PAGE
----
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Robert Anderson

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The Bible or the Church: Chapter 6
      THE great religions of the world appeal to sacred writings for their sanction. But the religion of Christendom differs in this respect from the religions of the East, that its pretended appeal to Scripture is but a juggler's trick. It claims our acceptance of doctrines which none but the credulous would believe on mere human testimony; and when we

The Bible or the Church: Chapter 7
      IN the Church's name! "Great is Diana of the Ephesians." The only sacred thing on earth is "the Church." As for Holy Scripture, that may be patronised or mangled at pleasure: the dissecting knife of criticism cannot be applied to it too remorselessly. But to question the Divine authority of "the Church" is profanity beyond forgiveness. Just as in P

The Bible or the Church: Chapter 8
      HERE is an infant, born but yesterday, and yet so frail and sickly that its young life may flicker out at any moment. The question arises, If it should die, what is to be its future? If it dies in its present condition, we are told it must be lost, heaven it cannot enter. But, we plead, the poor creature does not know its right hand from its left ;

The Bible or the Church: Chapter 9
      "THE illuminated mind of primitive Christendom" is a favourite illusion of modern Christian thought. It is the popular belief that in the early centuries of our era, in the days of "the undivided Church," the faith was pure, and a high morality marked the lives of those who professed it. To dispel so pleasing an illusion is an uncongenial task. But

The Bible or the Church: Chapter 10
      "THE Jews' religion" was a human system based upon a Divine revelation, and so is it with the religion of Christendom. But the Judaism of Messianic times was not an apostasy in the sense in which that can be averred of the religion of Christendom. For the Lord could sanction by His presence the services both of the temple and the synagogue. The cul

The Bible or the Church: Chapter 11
      ANY one who approaches the study of theology with a mind trained and formed by full and systematic study of Holy Scripture enjoys an immense advantage over those who, reversing the process, have been taught to read the Scriptures in the light of theology. In dealing with the ritualists and sacerdotalists of apostolic days, the Epistle to the Hebrew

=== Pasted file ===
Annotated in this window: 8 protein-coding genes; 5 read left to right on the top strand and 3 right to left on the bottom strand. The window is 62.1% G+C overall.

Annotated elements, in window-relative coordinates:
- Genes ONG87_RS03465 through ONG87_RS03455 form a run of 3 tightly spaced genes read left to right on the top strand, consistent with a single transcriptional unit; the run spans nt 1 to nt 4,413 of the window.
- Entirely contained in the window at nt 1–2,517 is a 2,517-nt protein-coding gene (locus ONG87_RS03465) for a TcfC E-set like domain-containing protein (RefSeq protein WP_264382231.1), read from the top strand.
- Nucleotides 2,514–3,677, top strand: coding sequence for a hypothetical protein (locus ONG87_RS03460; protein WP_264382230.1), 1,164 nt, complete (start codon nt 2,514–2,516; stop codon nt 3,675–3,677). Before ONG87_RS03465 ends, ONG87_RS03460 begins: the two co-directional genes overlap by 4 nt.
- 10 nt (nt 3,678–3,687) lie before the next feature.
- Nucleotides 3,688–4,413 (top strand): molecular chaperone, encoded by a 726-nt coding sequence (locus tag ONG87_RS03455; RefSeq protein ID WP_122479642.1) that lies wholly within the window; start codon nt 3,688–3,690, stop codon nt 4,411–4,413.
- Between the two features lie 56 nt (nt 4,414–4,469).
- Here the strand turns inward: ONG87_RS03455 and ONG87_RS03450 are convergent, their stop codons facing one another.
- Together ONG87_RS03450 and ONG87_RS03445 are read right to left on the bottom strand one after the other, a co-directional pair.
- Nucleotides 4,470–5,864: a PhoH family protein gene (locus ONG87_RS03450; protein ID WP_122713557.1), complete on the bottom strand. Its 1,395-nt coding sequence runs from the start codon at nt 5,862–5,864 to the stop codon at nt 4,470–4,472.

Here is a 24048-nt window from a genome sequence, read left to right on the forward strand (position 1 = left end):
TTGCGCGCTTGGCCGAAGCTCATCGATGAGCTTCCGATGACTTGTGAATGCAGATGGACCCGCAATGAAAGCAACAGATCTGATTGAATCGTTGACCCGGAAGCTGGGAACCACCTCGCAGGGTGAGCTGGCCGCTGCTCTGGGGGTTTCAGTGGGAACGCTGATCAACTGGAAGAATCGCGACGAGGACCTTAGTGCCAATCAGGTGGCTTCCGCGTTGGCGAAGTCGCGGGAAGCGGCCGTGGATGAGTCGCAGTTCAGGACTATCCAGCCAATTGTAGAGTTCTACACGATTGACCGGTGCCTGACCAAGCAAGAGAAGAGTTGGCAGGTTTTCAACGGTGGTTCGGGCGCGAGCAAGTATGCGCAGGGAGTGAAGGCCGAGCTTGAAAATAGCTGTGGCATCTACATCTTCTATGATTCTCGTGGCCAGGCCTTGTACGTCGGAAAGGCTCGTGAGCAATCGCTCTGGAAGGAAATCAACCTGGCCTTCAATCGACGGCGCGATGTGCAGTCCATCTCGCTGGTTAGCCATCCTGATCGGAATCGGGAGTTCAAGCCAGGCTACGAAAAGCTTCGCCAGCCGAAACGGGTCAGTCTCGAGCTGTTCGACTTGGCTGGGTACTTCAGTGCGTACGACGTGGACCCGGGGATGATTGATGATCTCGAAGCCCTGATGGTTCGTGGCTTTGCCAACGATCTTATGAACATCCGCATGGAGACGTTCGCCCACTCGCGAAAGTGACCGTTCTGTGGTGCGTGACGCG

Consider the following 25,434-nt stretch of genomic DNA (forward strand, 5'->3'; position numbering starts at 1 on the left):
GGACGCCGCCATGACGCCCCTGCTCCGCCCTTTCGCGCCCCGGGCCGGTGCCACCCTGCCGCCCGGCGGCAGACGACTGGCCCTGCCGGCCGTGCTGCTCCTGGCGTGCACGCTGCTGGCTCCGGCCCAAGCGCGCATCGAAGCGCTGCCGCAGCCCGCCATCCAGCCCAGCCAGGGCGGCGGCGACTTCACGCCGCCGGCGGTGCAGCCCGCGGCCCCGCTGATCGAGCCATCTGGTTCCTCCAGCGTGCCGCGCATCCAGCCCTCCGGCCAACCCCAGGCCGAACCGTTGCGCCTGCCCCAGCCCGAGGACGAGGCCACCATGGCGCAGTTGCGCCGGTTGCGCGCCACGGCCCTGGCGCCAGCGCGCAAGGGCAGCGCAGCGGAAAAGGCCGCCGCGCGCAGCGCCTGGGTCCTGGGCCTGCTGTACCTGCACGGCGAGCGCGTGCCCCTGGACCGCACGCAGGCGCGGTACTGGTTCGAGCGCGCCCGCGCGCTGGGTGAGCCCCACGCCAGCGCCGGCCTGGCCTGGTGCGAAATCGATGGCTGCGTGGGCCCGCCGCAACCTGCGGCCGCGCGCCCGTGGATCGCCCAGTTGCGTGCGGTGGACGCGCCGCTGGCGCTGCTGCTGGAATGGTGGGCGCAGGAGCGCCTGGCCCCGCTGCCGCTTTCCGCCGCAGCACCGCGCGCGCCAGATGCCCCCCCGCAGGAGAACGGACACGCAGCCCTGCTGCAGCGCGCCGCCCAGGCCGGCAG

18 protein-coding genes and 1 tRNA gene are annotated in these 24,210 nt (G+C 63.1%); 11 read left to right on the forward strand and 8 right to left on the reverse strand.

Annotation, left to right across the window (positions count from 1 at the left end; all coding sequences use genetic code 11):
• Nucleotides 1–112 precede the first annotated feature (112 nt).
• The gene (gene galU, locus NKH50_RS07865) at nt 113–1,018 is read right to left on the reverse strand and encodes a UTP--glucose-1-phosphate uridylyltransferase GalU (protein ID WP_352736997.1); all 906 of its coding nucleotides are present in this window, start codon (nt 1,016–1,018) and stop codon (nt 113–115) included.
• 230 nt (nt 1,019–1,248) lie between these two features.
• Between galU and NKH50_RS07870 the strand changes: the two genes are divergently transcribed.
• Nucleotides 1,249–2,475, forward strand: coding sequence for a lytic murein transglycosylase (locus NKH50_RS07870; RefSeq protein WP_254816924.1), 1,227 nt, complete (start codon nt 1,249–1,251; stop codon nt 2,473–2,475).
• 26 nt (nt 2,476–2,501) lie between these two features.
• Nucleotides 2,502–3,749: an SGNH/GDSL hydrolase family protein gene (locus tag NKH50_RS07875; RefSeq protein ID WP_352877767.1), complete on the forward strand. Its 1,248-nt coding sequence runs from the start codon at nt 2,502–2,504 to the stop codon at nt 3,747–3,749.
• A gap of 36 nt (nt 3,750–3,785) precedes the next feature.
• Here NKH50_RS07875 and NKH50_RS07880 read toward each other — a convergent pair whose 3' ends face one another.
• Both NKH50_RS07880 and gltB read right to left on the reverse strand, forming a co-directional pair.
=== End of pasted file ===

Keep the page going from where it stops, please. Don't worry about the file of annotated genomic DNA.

The Bible or the Church: Chapter 12
      THE intelligent reader will have noticed that the blessings enumerated in the preceding chapter were only for the covenant people, "the Israel of God." But men by nature are "aliens from the commonwealth of Israel and strangers from the covenants of promise :"' How, then, can the gulf be passed which separates these positions? This is a question

The Bible or the Church: Chapter 13
      THE Bible or the Church? To the "Catholic" the antithesis here implied will seem not only fanciful but false. For, he will tell us, "Christ did not write a book; but He founded a Church, and it is to the Church that we owe the Bible." If this means that the Church on earth was established by the Lord's personal ministry the statement displays stran

The Bible or the Church: Appendix 1
      CHRISTIAN BAPTISM AND BAPTISMAL REGENERATION. ALL Christians recognise that baptism is - in the true, as distinguished from the superstitious sense of the word - a sacrament; that is, it is an outward symbol to represent a spiritual truth. But most even of those who reject that root error of apostasy, baptismal regeneration, cling to the belief

The Bible or the Church: Appendix 2
      ROMISH PROPAGANDISM A FEW years ago I received a letter from a gentleman living near London, expressing solicitude for my spiritual welfare, and an earnest desire to see me within the fold of the Catholic Church. Though the writer was a stranger to me, the tone in which he wrote was such that I was careful to reply in terms befitting the cour

The Bible or the Church: Appendix 3
      PAOLO SARPI AND THE COUNCIL OF TRENT. OF Paolo Sarpi it has been said that "there was no department of human knowledge about which he did not know everything that had been ascertained by others, and few to which he did not make substantial contributions." In truth, he seems to have been one of the most extraordinary men of his own or of any age.

The Bible or the Church: Appendix 4
       NOTE 1. - BISHOPS. THE Epistle to the Philippians is addressed to "all the saints," "with the bishops and ministers." Upon which Dean Alford remarks, "The simple juxtaposition of the officers with the members of the Church, and indeed their being placed after those members, shows the absence of hierarchical views such as those in the Epistles

The Literal Interpretation of Scripture
      from "THINGS TO COME" April 1897. STANDING upon this platform, I assume not merely that we possess a revelation, but that it is contained in the Bible. And when I speak of the Bible as containing a revelation, I use the words in a sense far different from that of the Sacerdotalists. Mr. Sholto Douglas, this afternoon, touched upon the question

The Resurrection
      IN the religion of Christendom the Incarnation and Death of Christ are everything. The Virgin's Child, the heaven-sent Teacher, and the Jesus of Calvary, completely fill the spiritual vision of the faithful. But in the cluster of great truths which constitute the Divine revelation of Christianity, the Resurrection holds the central place. Apart fro

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